by 岡崎久彦 on 2003年8月18日
National debate is going on over whether Japan should put priority on structural reform or economic stimulus.
The dispute is nothing new as it has been repeated since the days of Prime Minister Ryutaro Hashimoto’s administration. The difference would be several trillion yen at most, with Japan stuck with an annual budget deficit of some 30 trillion either way.
While it can afford to do so, Japan should consider spending its money in a more effective way that would be remembered by later generations. Japan should revise its budget policy, since it suffers from an extreme shortage of outlays for defense and intelligence.
This is the essence of an article I wrote in May on Japan’s fiscal affairs. Many critics have raised questions on how to rectify the state of the disproportionately small defense budget at present.
There is no need to strain to increase expenditures; Japan should do so at its own pace. Defense technology is fast progressing and keeping pace is far from easy. At the cutting edge of defense technology is missile defense, which is important not only to guard against North Korea’s military threat but also to prevent Japan from falling behind in technology.
Politically, missile defense is the focal issue in Japan-U.S. defense cooperation, given the U.S. defense authorities’ efforts to prevent the proliferation of weapons of mass destruction and their delivery systems.
Japan will have to cooperate, in some way, with the United States in missile defense. It will need to spend at least 200 billion to 300 billion in the next several years on urgently needed minimum systems and 700 billion to 800 billion on comprehensive systems. To appropriate such spending, the traditional pattern of seeking to cut expenditures on other defense spending should be avoided. Thus the proportion of defense spending in the total budget would increase.
To understand the significance of this issue, it is necessary to recognize the extent of distortions in national defense caused by the past application of the 1 percent cap on defense spending in relation to gross national product.
When Japan launched its Self-Defense Forces, the ratio of its defense spending to GNP was more than 2 percent. Amid Japan’s long-standing pacifism, the ratio was reduced to 1 percent to accommodate rises in public works, welfare and environment-related spending.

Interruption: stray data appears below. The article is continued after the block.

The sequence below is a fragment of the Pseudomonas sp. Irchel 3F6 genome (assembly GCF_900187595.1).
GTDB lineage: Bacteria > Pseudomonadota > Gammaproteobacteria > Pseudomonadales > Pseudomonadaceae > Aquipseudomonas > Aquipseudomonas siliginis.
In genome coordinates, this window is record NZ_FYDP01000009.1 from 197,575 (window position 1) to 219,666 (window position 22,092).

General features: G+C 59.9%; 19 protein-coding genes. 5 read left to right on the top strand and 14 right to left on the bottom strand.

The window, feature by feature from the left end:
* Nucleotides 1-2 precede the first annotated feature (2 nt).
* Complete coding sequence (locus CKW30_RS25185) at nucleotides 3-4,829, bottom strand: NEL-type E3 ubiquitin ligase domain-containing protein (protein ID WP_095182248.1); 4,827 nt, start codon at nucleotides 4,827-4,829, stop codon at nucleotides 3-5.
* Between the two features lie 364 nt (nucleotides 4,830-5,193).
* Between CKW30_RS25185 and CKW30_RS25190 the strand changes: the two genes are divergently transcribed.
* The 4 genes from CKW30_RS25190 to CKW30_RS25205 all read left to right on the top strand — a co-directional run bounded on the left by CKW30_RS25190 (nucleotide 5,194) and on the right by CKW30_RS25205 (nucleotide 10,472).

The defense budget, essential to cope with unexpected emergencies, should naturally be cut in peacetime. However, there are common-sense limits to spending cuts. Most nations in the world are unable to reduce their defense spending to less than 2 percent of their GNP. However ingenious the method, Japan would have serious difficulties if it cut the defense budget-to-GNP ratio to 1 percent.
Limited defense spending has caused a serious shortage of ammunition for the SDF. The SDF will need a certain number of fighter planes, considering the balance with neighboring countries. Given a choice between aircraft and missiles, the SDF would choose the former. In an emergency, it may be possible to ask the U.S. for help in obtaining ammunition, but it would have difficulty in getting aircraft. It would be somewhat like asking a freshman college student whether he or she preferred money for tuition or for textbooks. A student would need both, but setting a limit on spending would lead to this absurdity.
More serious would be a cut in equipment-maintenance and training costs that might be necessitated by outlays on new equipment. A cut in maintenance costs would affect equipment performance in an emergency. A reduction in training costs would affect the traditional high standard of performance skill of the SDF.
The present SDF is extremely deficient in room for adjustment; no more spending cuts are possible. A spending increase would only force the hard-pressed SDF to work harder and improve efficiency, instead of making it easier for concerned personnel as at other government agencies.
What is needed is needed. There have been calls for Japan to join the ranks of “normal nations” in terms of national defense. Before that, it needs a minimum level of spending to prevent it from falling below normal.
I am not saying that defense spending should be increased at a stretch. Japan should appropriate necessary expenditures for missile defense, for defense against possible attacks from North Korea, for maintenance of strength in its critically important defense alliance with the U.S. and for promotion of its technical development. In doing so, Japan should simply avoid illogical cuts in outlays on other defense items.